Short Story #1
  Home Page | About Page | Bibliography | Contact Page | Favorite Links | Novelette | Short Essay | Short Story | Guest Book  


by Jeffrey J. Lyons

Thomas Haine had spent most of his life on the sea and knew this was going to be a rough storm. He could see it in the clouds. Dark, powerful clouds rolled in ominously from the horizon. Skipper Hanson snapped orders and crew members scurried about the deck battening down the hatches, prepared for the worst.

Thomas secured the wooden crates in the hold and saw the oil lamps swing back and forth as the wooden cargo ship creaked noisily on the rising waves. If he could ride this one out there would be a pint of ale waiting for his lips at the Carved Lamb Tavern in Portland, a favorite watering hole. He thought of the ale to take his mind off the oncoming late season storm.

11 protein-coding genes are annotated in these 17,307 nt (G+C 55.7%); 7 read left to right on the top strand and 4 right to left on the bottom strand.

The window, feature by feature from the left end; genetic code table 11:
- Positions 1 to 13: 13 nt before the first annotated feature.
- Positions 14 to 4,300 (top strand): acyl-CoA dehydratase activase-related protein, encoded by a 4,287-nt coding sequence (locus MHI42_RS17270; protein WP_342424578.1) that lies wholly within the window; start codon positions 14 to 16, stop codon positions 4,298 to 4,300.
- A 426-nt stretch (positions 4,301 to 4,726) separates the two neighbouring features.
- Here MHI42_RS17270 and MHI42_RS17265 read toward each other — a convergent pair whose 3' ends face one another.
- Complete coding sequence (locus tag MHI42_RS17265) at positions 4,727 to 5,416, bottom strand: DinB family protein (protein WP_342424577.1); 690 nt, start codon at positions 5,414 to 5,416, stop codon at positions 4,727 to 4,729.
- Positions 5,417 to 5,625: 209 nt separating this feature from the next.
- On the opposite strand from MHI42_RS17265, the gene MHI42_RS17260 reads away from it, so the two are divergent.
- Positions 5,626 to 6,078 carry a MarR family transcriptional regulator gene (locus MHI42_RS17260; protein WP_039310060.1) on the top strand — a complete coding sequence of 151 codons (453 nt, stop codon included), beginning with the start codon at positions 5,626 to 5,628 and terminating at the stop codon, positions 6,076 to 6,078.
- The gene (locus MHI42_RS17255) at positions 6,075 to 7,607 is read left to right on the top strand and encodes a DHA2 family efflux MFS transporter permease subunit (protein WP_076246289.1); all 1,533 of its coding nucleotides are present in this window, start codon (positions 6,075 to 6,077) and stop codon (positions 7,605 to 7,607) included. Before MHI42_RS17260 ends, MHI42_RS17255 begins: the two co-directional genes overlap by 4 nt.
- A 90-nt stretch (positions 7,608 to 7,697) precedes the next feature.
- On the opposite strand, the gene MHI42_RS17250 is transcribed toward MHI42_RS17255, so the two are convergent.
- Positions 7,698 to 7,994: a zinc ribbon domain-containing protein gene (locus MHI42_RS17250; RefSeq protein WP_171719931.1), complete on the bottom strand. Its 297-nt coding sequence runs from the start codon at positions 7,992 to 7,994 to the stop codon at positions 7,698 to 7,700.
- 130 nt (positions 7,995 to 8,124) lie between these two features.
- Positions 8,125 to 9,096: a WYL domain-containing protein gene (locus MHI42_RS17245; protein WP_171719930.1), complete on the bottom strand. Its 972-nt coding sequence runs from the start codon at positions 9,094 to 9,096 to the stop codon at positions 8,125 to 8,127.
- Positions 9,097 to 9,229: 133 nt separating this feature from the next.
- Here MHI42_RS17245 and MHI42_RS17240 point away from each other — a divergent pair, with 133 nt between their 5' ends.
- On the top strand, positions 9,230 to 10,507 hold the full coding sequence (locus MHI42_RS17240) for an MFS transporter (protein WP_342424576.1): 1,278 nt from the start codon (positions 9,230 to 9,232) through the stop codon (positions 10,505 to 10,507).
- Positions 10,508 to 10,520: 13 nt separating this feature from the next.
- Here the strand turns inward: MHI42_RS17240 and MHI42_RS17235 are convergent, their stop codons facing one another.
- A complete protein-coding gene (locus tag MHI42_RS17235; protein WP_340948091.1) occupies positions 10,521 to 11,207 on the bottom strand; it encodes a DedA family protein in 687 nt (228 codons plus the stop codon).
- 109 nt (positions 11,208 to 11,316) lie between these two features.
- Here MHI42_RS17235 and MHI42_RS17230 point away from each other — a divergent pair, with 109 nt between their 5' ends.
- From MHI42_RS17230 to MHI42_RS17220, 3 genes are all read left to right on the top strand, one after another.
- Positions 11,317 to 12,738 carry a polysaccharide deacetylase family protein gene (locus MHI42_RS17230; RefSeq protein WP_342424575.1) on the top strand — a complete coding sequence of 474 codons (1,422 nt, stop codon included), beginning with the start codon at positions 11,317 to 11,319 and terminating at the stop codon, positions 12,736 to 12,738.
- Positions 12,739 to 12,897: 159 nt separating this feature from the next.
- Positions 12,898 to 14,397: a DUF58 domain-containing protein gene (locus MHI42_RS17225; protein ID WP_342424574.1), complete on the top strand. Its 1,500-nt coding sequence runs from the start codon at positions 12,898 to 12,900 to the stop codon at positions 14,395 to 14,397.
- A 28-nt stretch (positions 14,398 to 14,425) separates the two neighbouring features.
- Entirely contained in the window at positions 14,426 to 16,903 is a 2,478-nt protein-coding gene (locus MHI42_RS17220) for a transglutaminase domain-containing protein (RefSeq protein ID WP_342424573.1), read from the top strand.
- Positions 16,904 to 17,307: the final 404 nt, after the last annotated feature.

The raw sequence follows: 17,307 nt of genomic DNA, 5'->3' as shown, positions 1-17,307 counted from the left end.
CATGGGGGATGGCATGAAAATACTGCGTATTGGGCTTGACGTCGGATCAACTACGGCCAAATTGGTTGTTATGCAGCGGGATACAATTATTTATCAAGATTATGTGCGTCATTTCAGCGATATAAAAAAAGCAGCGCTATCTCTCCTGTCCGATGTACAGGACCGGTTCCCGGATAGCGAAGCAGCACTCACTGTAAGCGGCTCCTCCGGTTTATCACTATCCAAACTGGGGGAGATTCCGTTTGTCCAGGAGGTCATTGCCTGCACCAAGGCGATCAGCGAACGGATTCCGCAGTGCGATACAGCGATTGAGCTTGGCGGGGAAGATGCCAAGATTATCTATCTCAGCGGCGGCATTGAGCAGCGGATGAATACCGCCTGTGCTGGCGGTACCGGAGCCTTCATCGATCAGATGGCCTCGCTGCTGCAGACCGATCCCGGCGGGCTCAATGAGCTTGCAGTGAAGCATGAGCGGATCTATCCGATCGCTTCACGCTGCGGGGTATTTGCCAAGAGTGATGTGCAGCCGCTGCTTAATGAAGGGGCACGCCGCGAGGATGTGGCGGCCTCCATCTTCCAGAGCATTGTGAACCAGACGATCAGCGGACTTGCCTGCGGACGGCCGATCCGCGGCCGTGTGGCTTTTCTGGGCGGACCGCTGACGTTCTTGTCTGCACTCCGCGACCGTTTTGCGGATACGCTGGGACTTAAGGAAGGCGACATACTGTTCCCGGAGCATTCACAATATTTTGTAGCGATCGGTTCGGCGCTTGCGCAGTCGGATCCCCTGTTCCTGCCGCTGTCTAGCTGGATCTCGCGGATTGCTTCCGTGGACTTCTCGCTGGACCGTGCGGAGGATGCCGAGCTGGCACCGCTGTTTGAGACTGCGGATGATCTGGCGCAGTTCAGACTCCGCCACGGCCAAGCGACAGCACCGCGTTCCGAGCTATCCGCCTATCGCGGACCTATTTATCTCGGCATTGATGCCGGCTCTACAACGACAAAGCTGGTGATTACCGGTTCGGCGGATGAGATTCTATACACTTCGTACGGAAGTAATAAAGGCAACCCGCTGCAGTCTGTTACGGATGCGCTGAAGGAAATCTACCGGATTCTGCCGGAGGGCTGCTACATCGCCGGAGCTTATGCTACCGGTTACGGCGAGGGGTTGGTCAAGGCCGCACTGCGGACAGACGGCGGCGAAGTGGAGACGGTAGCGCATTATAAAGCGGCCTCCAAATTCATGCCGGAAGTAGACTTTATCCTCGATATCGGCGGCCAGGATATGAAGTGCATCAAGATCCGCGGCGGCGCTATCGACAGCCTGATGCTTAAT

The wind wailed. Skipper Hanson shouted, "All hands!" Thomas tied another knot and darted up the steps to the deck. Raindrops pounded his face. He slapped on his shirt and reported to the skipper. His ragged uniform was no better than that of the rest of the motley crew with whom he fell into line. The mate gripped tightly to the wheel fighting to keep control of the bouncing ship. Skipper Hanson ordered the crew to key corners of the deck. Thomas was ordered forward.

Lightning began to glow in the sky as the rumble of thunder vibrated the ship. Thomas had seen many a storm in his twenty-seven years of life but this one was going to be very rough indeed. Think of the ale. Think of the ale. He smacked his lips.

A gust of wind knocked him off balance but he managed to hold firm on the bow. The shower turned to rain the rain to an incessant downpour. Thomas watched as a crack tore across a ten-foot board and ripped it from its place with the latest thunder burst.

His thoughts turned to his older sister Mabel and his inevitably absent father. He thought of his poor mother who died when he was twelve. He remembered the excitement he felt upon quitting school and going out to sea.